Man finds 25-million-year-old shark teeth

James Marshall
August 12, 2018

The almost three-inch-long teeth belonged to a now-extinct ferocious shark, aptly named the great jagged narrow-toothed shark, which is a smaller cousin of the famous megalodon shark, the subject of the new movie.

Known also as the Great Jagged Narrow-Toothed Shark, this prehistoric creature traveled the oceans 25 million years ago and probably measured over 30 feet. That's nearly twice the size of the great white.

What started as a regular day at the beach for Philip Mullaly ended with a key scientific discovery. The teeth discovered on the beach were around 7 cm (2.75 inches) in length. "I was immediately excited, it was just flawless and I knew it was an important find that needed to be shared with people", Mullaly said.

One man found a pair of fossilized teeth from the great jagged-narrow toothed shark on a beach south of Melbourne. So, they organized two expeditions to excavate the site, where they were able to collect more than 40 shark teeth. This great predator was twice as big as the great white shark, being nine meters long, and was mostly eating small whales and penguins.

This exciting discovery is extremely significant in multiple respects.

The species, still alive today, likely fed on the remains of the megatooth shark after it died. This makes the new find the very first evidence that Carcharocles angustidens once populated Australian waters, notes Cosmos Magazine.

Dr. Erich Fitzgerald at the Jan Juc site where the fossil was found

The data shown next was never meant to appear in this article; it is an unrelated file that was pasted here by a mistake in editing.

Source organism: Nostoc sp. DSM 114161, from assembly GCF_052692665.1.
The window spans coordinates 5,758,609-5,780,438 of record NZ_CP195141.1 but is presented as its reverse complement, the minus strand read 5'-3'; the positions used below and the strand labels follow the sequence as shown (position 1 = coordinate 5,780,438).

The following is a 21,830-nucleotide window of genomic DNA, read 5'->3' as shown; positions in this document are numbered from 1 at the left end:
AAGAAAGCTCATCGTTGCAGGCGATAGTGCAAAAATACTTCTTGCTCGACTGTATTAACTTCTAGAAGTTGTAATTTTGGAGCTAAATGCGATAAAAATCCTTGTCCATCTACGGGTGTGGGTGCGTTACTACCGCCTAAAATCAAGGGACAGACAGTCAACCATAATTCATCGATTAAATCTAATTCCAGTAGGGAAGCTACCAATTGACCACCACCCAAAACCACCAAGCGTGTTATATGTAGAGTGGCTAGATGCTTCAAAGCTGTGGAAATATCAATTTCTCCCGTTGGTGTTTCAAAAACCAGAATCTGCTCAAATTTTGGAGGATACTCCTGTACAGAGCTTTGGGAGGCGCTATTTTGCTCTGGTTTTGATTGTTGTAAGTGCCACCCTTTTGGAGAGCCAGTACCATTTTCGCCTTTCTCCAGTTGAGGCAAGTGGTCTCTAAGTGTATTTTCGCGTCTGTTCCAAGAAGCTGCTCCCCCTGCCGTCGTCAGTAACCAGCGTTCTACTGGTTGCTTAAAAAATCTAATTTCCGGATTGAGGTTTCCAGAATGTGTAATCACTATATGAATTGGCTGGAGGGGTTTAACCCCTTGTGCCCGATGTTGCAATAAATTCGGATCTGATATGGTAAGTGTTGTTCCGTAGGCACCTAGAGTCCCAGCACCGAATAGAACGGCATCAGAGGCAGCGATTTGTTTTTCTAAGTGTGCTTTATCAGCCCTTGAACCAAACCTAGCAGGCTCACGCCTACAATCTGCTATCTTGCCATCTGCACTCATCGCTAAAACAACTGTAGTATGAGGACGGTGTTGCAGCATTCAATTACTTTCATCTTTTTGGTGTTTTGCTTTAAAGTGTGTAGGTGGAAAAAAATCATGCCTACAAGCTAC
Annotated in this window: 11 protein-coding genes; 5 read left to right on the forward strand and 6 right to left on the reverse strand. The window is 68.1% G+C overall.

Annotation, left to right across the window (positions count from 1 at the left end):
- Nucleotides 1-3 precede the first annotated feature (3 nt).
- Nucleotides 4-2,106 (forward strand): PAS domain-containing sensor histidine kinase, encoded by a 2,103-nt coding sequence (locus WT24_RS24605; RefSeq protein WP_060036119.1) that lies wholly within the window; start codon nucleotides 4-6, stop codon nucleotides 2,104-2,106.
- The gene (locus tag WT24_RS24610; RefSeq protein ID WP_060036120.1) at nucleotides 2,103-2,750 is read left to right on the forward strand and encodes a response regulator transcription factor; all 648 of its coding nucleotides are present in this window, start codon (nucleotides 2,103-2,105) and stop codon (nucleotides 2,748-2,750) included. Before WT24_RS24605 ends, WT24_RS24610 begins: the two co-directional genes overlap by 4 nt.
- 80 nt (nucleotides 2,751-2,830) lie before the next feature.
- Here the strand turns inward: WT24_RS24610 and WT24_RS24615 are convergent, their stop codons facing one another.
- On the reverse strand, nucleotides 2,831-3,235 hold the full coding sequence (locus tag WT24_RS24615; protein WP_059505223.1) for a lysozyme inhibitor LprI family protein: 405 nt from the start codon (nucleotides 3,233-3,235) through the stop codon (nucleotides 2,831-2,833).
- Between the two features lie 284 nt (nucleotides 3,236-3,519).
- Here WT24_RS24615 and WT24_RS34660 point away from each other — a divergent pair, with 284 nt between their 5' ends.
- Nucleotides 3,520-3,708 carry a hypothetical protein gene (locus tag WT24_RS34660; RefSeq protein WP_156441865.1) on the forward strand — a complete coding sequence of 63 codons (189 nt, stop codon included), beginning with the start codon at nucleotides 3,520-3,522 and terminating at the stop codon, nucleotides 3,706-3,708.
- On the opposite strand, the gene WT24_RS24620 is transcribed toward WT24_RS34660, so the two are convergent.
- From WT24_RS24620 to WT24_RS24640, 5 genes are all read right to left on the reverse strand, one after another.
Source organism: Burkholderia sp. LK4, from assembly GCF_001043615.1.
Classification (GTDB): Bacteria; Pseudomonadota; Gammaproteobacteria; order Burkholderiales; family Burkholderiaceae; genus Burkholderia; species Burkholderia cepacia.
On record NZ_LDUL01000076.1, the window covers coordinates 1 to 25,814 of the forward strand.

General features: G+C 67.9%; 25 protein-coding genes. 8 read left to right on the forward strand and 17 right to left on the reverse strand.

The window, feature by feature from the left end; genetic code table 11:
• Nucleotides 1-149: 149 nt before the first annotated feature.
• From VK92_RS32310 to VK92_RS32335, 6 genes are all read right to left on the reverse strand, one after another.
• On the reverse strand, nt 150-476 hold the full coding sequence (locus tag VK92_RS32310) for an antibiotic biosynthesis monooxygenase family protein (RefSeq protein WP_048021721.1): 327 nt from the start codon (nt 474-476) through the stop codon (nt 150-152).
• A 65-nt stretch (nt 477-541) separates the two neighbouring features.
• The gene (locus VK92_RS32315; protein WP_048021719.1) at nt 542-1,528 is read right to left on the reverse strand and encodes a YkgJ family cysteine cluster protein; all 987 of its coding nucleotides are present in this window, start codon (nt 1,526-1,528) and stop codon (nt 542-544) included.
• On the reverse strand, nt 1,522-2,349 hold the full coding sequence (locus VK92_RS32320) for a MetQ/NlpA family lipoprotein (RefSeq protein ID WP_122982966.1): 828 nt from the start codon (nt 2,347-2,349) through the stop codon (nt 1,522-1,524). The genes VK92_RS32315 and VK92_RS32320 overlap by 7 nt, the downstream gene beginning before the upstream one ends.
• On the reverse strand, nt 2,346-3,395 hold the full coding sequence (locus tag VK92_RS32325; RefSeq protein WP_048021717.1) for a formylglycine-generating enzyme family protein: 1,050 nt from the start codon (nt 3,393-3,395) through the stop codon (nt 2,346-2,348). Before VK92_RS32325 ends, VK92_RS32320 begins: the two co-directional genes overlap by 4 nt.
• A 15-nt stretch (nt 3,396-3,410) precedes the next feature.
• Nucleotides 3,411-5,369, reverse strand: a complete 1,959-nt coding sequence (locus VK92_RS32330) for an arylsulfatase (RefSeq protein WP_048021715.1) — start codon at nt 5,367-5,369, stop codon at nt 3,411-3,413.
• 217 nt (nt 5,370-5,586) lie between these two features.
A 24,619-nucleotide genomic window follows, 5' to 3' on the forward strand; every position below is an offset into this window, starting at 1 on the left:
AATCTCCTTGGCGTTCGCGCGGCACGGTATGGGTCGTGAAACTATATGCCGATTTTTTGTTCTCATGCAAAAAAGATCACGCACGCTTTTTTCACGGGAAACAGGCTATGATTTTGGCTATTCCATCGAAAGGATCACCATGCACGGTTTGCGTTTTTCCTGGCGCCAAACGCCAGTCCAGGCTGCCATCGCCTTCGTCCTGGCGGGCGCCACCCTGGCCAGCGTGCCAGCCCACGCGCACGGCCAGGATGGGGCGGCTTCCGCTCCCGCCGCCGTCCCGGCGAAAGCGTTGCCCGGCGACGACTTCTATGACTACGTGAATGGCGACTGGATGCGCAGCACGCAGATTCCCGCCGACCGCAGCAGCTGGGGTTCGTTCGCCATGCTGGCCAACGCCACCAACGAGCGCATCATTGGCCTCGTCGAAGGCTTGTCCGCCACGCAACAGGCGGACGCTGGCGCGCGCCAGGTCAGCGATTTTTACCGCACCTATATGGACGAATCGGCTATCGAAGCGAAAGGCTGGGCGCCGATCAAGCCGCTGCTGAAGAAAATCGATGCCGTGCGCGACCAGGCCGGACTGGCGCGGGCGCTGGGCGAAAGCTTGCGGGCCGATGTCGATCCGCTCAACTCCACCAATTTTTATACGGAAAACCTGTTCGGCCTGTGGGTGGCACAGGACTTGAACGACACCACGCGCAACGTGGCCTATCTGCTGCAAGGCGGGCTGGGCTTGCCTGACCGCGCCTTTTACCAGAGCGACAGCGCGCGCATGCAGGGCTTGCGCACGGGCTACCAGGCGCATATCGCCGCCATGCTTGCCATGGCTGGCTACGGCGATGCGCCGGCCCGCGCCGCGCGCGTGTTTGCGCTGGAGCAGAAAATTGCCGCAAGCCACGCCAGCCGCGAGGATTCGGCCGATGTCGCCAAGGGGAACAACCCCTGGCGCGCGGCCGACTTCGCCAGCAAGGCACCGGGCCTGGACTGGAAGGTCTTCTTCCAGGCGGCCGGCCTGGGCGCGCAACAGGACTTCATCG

Fossilized teeth of the Sixgill shark. Dr. Erich Fitzgerald at the Jan Juc site where the fossil was found

Philip Mullaly found the set of shark teeth in Jan Juc, a renowned fossil site along Victoria's Surf Coast.

Fitzgerald said he believes there may be even more shark teeth at Jan Juc and even parts of a spinal column lodged in the cliff, based on what he saw during the excavation.

As he explained, sharks have quickly regenerating teeth, which regularly replace older ones. That cartilage does not easily decompose, which is why individual shark tooth fossils are somewhat common.

This makes the newfound fossils all the more extraordinary, as multiple shark teeth coming from the same specimen are notoriously hard to find.

So with a team of paleontologists, Fitzgerald and Mullaly returned to the beach past year, which was south of Melbourne.

"The teeth of the sixgill shark work like a crosscut saw, and tore into the Carcharocles angustidens like loggers felling a tree".

Other reports by Click Lancashire

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